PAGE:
The stories behind the most memorable songs from Hollywood movies and Broadway musicals.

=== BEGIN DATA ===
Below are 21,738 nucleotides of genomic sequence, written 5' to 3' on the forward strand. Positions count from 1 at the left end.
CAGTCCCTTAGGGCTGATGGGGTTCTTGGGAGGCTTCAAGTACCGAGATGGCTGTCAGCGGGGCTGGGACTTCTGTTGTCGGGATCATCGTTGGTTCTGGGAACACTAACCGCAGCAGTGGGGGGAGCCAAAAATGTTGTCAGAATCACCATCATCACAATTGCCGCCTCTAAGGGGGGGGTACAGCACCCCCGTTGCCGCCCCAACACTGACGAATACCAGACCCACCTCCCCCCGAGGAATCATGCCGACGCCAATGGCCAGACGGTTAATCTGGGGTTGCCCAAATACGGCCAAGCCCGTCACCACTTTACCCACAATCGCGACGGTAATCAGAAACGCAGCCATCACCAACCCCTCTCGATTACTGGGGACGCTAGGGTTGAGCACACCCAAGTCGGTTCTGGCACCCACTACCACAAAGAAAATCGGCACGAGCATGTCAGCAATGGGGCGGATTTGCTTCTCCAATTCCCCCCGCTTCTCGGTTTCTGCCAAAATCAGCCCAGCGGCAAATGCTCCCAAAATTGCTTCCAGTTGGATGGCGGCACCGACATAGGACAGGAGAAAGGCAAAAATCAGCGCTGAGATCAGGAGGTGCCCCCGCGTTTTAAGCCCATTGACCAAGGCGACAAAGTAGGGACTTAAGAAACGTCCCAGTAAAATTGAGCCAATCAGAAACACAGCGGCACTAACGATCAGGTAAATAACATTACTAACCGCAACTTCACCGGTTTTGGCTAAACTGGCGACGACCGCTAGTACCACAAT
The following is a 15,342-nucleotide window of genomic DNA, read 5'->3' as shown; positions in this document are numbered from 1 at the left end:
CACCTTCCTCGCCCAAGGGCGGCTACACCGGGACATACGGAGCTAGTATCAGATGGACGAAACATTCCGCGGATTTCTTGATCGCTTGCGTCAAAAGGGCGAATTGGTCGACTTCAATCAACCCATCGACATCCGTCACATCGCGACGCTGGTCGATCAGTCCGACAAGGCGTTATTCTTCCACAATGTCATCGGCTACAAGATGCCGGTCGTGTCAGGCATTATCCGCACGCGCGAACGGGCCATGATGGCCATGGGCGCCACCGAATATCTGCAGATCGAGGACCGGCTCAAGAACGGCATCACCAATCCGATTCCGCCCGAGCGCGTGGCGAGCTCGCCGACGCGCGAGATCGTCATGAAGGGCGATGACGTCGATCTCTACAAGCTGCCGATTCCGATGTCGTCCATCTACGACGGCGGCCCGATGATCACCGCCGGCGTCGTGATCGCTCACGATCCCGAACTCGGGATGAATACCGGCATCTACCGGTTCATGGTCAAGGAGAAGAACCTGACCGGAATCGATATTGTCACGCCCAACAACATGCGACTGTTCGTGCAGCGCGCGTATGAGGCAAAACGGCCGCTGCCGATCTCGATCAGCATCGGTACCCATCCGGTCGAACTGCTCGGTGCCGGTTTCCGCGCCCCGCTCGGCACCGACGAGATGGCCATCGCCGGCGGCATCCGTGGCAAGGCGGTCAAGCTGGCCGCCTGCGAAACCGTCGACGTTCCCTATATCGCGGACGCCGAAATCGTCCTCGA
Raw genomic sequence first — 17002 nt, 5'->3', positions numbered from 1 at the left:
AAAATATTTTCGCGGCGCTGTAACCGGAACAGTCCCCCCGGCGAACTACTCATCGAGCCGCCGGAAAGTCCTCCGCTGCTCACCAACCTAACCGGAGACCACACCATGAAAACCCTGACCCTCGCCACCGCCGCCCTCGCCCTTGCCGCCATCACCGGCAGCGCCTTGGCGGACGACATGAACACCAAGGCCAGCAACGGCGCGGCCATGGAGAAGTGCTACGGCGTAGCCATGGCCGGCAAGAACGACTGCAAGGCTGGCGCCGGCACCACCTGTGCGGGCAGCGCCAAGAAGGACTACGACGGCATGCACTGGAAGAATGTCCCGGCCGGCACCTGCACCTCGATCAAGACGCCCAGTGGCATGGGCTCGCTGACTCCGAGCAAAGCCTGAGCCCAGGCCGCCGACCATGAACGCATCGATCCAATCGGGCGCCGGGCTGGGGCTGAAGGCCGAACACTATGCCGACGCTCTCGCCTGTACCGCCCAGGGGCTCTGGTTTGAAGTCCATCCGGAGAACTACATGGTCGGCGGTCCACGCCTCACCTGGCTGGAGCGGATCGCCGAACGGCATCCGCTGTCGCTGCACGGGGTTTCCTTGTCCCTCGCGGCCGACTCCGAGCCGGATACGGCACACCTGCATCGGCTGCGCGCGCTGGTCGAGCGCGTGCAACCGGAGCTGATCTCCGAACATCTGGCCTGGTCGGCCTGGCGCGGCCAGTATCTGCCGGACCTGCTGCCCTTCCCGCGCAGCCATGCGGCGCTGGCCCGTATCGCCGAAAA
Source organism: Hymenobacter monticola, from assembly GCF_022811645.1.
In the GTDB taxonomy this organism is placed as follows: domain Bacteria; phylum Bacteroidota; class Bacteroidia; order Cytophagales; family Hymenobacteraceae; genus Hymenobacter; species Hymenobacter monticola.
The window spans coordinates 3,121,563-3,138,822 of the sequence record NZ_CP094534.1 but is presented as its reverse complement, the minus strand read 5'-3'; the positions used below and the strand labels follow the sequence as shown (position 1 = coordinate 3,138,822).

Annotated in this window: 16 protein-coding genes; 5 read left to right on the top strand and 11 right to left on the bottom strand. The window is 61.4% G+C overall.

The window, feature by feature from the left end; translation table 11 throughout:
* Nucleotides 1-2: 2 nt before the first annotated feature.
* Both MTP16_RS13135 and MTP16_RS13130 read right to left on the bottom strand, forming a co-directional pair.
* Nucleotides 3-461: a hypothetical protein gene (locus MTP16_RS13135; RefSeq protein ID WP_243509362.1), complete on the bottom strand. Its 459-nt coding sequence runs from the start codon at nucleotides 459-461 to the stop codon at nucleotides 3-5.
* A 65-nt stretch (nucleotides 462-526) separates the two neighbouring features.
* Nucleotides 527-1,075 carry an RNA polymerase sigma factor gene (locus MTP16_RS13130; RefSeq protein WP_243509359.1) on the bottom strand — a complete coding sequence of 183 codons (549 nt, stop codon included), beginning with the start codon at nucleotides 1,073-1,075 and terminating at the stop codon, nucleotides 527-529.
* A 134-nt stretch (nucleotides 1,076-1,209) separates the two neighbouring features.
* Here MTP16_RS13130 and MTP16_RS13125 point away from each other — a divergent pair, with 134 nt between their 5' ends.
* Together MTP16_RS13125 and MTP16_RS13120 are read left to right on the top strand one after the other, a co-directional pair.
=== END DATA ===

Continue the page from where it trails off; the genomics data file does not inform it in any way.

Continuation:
In 1900, Frank Baum published a children’s novel entitled, The Wizard of Oz. In the century and a bit that has followed, The Wizard of Oz has gone on to become one of the most highly regarded and bestselling children’s novels of all time. By now, the characters are all fairly familiar with Dorothy and her dog, Toto arriving in Oz because of a tornado only to encounter munchkins, a scarecrow, a cowardly lion and a tin man, along with several witches and the Wizard of Oz, himself. The ruby red slippers that Dorothy finds and that the Wicked Witch of the West covets have taken their places among the most iconic movie props in Hollywood history. When Frank Baum published his book, his story was built upon a foundation of advice for children. This advice centered upon such fundamental things as always believing in yourself and staying true to your friends. But, as time has progressed, The Wizard of Oz book came to symbolize something else…something more grown up in nature. In time, adults came to realize that Frank Baum was also making a political statement with his book. That statement had to do with the nature of politics and of governing and how, as citizens, you shouldn’t always believe what you are being told by your leaders because what you are being told is not always the truth. The Wizard of Oz became a bestselling book. Then, it became an award-winning movie starring Judy Garland as Dorothy. It wasn’t until the 1990s that the story of Oz became a musical. This post is about that musical, which came to be called Wicked and how the appearance of truth can be deceptive, as Frank Baum had postulated over a century ago.